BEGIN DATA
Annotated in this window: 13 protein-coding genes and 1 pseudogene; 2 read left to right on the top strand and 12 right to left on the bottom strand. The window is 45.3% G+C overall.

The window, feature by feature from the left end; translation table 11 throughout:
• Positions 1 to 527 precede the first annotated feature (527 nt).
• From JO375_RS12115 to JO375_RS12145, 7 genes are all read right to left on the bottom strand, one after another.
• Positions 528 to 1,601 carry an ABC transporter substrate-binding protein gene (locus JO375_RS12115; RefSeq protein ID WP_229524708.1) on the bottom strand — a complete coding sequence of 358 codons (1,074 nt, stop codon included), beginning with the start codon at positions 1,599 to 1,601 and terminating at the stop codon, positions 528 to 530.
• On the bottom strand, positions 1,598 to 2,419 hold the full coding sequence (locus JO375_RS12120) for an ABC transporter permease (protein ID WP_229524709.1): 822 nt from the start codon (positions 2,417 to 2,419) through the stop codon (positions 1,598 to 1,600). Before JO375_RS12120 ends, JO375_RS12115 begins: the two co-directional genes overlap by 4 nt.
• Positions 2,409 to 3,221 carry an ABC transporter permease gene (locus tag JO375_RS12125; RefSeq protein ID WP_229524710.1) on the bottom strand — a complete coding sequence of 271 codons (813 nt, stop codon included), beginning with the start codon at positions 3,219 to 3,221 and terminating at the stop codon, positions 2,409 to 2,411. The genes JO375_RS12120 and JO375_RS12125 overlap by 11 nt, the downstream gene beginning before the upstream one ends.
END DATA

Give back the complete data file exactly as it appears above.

Annotated in this window: 13 protein-coding genes and 1 pseudogene; 2 read left to right on the top strand and 12 right to left on the bottom strand. The window is 45.3% G+C overall.

The window, feature by feature from the left end; translation table 11 throughout:
• Positions 1 to 527 precede the first annotated feature (527 nt).
• From JO375_RS12115 to JO375_RS12145, 7 genes are all read right to left on the bottom strand, one after another.
• Positions 528 to 1,601 carry an ABC transporter substrate-binding protein gene (locus JO375_RS12115; RefSeq protein ID WP_229524708.1) on the bottom strand — a complete coding sequence of 358 codons (1,074 nt, stop codon included), beginning with the start codon at positions 1,599 to 1,601 and terminating at the stop codon, positions 528 to 530.
• On the bottom strand, positions 1,598 to 2,419 hold the full coding sequence (locus JO375_RS12120) for an ABC transporter permease (protein ID WP_229524709.1): 822 nt from the start codon (positions 2,417 to 2,419) through the stop codon (positions 1,598 to 1,600). Before JO375_RS12120 ends, JO375_RS12115 begins: the two co-directional genes overlap by 4 nt.
• Positions 2,409 to 3,221 carry an ABC transporter permease gene (locus tag JO375_RS12125; RefSeq protein ID WP_229524710.1) on the bottom strand — a complete coding sequence of 271 codons (813 nt, stop codon included), beginning with the start codon at positions 3,219 to 3,221 and terminating at the stop codon, positions 2,409 to 2,411. The genes JO375_RS12120 and JO375_RS12125 overlap by 11 nt, the downstream gene beginning before the upstream one ends.